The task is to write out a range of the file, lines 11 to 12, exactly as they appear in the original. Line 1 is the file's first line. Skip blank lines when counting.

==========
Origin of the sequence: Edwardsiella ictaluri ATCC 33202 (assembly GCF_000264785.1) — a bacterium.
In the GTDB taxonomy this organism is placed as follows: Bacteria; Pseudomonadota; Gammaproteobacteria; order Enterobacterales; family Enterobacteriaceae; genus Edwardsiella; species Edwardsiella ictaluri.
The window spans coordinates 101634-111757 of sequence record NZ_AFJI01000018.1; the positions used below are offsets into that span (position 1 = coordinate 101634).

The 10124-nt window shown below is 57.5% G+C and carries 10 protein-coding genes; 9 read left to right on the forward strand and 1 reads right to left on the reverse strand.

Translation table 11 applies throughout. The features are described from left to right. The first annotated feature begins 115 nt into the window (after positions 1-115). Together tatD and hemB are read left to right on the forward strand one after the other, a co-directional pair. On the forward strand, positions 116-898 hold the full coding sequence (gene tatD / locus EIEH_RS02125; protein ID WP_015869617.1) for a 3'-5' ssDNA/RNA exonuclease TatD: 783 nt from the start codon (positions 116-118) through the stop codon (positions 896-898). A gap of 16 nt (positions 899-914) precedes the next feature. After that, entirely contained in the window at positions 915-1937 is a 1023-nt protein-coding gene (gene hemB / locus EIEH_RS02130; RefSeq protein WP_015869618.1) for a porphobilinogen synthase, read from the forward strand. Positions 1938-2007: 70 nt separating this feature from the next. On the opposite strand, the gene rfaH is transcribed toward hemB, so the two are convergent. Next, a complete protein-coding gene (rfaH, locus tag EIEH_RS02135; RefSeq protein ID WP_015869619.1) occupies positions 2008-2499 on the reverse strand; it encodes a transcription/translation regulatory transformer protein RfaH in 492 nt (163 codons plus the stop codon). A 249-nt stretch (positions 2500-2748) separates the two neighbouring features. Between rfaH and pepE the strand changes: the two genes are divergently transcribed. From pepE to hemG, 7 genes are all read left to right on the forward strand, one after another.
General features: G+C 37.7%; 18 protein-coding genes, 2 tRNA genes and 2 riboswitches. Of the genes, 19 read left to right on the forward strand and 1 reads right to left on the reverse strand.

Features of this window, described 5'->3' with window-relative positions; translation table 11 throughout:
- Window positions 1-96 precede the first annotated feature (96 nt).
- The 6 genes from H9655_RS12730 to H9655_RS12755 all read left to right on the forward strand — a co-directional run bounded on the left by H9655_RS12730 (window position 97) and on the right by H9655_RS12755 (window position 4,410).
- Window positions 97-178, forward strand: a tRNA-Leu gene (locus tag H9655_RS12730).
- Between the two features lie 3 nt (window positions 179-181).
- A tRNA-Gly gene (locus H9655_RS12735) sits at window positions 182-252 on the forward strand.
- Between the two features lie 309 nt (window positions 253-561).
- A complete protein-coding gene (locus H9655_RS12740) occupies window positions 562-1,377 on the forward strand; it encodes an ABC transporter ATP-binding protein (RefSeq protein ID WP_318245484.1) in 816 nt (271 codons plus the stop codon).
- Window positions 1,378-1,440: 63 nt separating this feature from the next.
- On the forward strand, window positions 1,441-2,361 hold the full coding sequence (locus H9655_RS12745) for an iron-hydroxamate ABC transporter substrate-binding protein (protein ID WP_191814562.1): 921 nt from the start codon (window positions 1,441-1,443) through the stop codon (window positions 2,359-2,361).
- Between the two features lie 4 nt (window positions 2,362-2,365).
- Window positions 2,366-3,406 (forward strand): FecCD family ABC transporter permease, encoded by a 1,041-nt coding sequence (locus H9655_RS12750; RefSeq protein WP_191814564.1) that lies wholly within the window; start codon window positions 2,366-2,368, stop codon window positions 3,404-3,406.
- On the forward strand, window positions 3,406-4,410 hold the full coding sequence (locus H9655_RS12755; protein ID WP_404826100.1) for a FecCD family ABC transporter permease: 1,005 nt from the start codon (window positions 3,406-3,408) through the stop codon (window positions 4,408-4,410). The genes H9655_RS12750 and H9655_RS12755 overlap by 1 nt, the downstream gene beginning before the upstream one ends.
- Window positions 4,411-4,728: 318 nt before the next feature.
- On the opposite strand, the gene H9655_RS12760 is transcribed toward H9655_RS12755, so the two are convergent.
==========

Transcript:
- Between the two features lie 3 nt (window positions 179-181).
- A tRNA-Gly gene (locus H9655_RS12735) sits at window positions 182-252 on the forward strand.